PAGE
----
Haruspicy was part of a larger study of organs for the sake of divination, called extispicy, paying particular attention to the positioning of the organs and their shape. There are many records of different peoples using the liver and spleen of various domestic and wild animals to forecast weather. There are hundreds of ancient architectural objects, labyrinths composed of cobblestones in the northern countries that are considered to be a model of the intestines of the sacrificial animal, i.e. the colon of ruminants.
The Etruscans were also well known for the practice of divining by the entrails of sheep. A bronze sculpture of a liver called the “Piacenza Liver” was discovered in 1877—and dating to c. 100 BC—near the town of Piacenza in northern Italy, complete with the name of regions marked on it which were assigned to various gods. It has been connected to the practice of haruspicy. By 1900, a professor of anatomy, Ludwig Stieda, sought to compare this artifact with a Mesopotamian one dated to a millennium earlier.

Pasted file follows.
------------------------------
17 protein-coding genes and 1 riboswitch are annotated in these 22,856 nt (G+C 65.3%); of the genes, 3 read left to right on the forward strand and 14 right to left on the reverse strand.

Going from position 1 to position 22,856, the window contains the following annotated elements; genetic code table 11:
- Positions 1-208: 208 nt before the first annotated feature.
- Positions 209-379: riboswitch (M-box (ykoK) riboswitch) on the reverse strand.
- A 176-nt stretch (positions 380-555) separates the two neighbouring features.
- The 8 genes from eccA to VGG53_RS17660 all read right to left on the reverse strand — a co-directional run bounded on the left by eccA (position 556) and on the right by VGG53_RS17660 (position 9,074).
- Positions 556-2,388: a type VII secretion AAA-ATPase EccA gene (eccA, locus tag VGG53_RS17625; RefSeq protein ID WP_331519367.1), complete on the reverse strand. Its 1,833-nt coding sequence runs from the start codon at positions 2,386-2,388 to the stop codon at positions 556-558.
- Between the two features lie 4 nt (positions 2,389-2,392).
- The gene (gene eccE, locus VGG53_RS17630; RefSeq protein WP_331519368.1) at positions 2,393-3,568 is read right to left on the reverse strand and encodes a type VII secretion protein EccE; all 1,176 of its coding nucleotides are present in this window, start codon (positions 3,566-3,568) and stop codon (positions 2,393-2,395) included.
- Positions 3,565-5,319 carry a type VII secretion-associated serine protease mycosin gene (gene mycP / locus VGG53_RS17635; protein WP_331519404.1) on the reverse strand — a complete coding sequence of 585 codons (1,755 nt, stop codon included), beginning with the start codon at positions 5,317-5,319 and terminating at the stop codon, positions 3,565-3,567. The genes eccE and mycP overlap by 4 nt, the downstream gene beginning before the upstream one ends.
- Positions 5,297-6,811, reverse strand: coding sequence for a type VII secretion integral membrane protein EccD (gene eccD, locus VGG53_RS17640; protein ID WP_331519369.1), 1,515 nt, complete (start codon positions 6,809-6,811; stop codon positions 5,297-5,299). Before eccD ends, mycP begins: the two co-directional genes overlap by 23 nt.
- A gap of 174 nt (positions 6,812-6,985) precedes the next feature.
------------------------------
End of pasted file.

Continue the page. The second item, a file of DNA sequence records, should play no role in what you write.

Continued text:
Etruscan haruspicy probably reached Etruria via the Hittites, perhaps because the Etruscans originated in Asia Minor. The art of haruspicy was taught in the Libri Tagetici, a collection of texts attributed to Tages, a childlike being who figures in Etruscan mythology, and who was discovered in an open field by Tarchon.
Haruspicy continued to be practised throughout the history of the Roman Empire. It was a haruspex, Spurinna, who warned Julius Caesar to beware the Ides of March. The emperor Claudius was a student of Etruscan and opened a college to preserve and improve their art, which lasted until the reign of Theodosius I. Further evidence has been found of haruspices in Bath, England where the base of a statue was inscribed to honour a god for a haruspex.
William Smith wrote about it, too, in A Dictionary of Greek and Roman Antiquities, John Murray (London, 1875)